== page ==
A vicious circle.

26 10 2010

So Richard Vedder thinks that higher education is ineffective:

Over 317,000 waiters and waitresses have college degrees (over 8,000 of them have doctoral or professional degrees), along with over 80,000 bartenders, and over 18,000 parking lot attendants. All told, some 17,000,000 Americans with college degrees are doing jobs that the BLS says require less than the skill levels associated with a bachelor’s degree…

Increasingly, state governments are cutting back higher-education funding, thinking it is an activity that largely confers private benefits. The pleas of university leaders and governmental officials for more and more college attendance appear to be increasingly costly and unproductive forms of special pleading by a sector that abhors transparency and performance measures.

I thought state governments were cutting back on higher education because the economy tanked two years ago, but maybe Vedder is too well-paid to even notice that. So why quibble? Let’s look at Vedder’s premise:

Fewer people should get college degrees. Which ones? How exactly are we going to know who the bartenders are going to be they start college? And, as Dana suggests at the Edge of the American West, how do we know those bartenders are even failures?

More importantly, I wouldn’t be so sure that the cutting back on state funding is going to lead to Vedder’s expected outcome. With less income from the state, colleges will be more likely to increase tuition and enrollments in order to meet that shortfall. Since college remains the best investment you will ever make, people will likely just go out and borrow more money to attend it. If the federal government destroyed every student loan program it ran, the private sector would jump right in and make those loans themselves (at a much higher interest rate), particularly since defaulting on a student loan is a lot like signing your life away.

The other possible outcome of trying to keep people out of college is that cash-strapped administrators will try to do more with less. See Exhibit A, California:

In the face of growing demand, limited infrastructure, and diminishing funds for state-supported higher education, some experts believe the only way California’s higher ed system can continue fulfilling its mission is by expanding its online offerings.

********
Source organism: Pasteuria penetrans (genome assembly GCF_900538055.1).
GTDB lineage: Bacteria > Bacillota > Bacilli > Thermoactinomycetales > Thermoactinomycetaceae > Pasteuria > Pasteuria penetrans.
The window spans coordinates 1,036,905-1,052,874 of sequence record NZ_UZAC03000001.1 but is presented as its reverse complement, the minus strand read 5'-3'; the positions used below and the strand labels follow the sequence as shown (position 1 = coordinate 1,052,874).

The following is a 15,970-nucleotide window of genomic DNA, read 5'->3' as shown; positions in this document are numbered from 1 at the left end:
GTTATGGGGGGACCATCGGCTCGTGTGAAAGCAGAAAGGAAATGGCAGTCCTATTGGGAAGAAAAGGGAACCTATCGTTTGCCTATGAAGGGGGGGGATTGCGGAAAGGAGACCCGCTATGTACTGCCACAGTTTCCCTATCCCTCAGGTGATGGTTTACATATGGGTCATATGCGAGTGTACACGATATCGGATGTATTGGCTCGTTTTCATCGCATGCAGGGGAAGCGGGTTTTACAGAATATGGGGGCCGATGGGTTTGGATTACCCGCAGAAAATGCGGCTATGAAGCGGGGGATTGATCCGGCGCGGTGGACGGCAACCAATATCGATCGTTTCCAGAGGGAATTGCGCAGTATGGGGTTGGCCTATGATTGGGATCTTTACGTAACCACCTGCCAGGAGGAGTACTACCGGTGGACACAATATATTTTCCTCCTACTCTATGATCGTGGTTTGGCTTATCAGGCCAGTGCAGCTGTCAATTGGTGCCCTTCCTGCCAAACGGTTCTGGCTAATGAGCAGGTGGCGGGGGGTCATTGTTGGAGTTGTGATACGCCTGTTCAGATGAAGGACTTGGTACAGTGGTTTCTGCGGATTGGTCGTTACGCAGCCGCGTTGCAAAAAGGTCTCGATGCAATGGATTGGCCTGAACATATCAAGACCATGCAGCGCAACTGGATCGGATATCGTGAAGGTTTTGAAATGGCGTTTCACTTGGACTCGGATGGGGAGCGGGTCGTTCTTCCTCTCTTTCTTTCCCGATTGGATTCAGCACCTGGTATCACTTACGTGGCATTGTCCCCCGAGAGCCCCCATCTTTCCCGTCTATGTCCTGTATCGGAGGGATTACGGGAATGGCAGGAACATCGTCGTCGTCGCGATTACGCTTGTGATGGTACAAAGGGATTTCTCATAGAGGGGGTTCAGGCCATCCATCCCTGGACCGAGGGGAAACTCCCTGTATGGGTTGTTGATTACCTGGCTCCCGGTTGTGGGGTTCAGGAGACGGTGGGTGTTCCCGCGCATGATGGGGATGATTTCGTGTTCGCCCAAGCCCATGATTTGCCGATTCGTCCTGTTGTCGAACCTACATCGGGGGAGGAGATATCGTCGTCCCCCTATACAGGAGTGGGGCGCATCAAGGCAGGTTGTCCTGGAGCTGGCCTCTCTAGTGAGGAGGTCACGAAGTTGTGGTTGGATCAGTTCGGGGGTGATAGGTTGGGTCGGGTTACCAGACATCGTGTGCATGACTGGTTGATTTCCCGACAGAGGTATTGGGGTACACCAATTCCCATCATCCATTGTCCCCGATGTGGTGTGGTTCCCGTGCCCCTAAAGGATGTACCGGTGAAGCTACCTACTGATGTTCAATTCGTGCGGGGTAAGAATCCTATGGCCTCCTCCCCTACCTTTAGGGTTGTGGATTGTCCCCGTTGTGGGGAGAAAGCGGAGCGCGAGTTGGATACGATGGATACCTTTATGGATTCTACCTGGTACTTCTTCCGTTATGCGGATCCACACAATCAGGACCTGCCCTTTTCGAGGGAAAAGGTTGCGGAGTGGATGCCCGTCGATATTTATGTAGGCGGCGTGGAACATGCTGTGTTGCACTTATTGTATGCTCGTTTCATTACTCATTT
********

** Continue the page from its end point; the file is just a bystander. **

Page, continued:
A new report, released Monday by the California Legislative Analyst’s Office, calls for the state legislature to explore a number of moves toward this end — including facilitating the sharing of online courses across public university and community college campuses; evaluating potential online “re-entry” programs for former dropouts looking to finish their degrees; and allowing adult learners who are approved for in-state grants to attend Western Governor’s University, an online institution based in Utah.

I can’t think of a better way to produce more bartenders. It’s a vicious circle that kind of reminds me of the modern Republican Party’s views about the role of government in society, but that’s a subject for a blogger with more time and a stronger stomach than I have at present. Maybe after the midterm election is over…


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7 responses

26 10 2010
jonolan

What is classed as “higher education” is now largely an ineffective means of acquiring a job that pays enough to be worth the investment in time and money to get that education.

There’s too many people with college degrees for the market demand. This is especially true for “fuzzy subject” degrees and those degrees where a BA / BS is not enough to secure a worthwhile position.

Essentially, a college degree – what most seek by way of investment – isn’t worth near what it used to be.

26 10 2010
Vanessa Vaile

good thing then that’s not why I got mine

26 10 2010
jonolan

Yes it is, Ms. Vaile. Sadly, the degree is what most seek, not the education, and so many degrees don’t have a good employment track.

26 10 2010
Jonathan Rees

Jonolan:

The problem with your assessment is that people who have degrees of any kind are doing much better than those without any form of higher education in this recession. The plural of anecdote is not evidence.

26 10 2010
jonolan

You might want to look at this: http://www.changinghighereducation.com/2010/10/the-college-board-has-recently-published-an-interesting-report-entitled-education-pays-2010-the-benefits-of-higher-education.html

I don’t dispute that the average college grad has a better chance of making more money and, if already employed, has a better chance of keeping his or her job right now than the average high school graduate or drop-out.

That doesn’t change the fact that those degreed jobs aren’t as good as they used to be (not even keeping up w/ CPI anymore) and prices of degrees are rising steadily and sharply.

Face it, if your job market is shrinking and your pay is not keeping up with inflation, what’s your final “take home” after accruing all the debt that most students must these days? It be interesting to compare that to the “lesser educated” in their “lower” scale jobs w/o that student loan debt.

26 10 2010
jonolan

BTW: I don’t have a degree but have spent a couple of decades auditing courses and studying those topics that interest me. I’m a big fan of education; I’m just sold on the “degree as ticket to affluence” mindset that as become so prevalent.

I’m also a statistical outlier. I make six figures off my employment and a bit more of various side projects and investments.

26 10 2010
jonolan

That should have been “NOT sold on…” Sorry.

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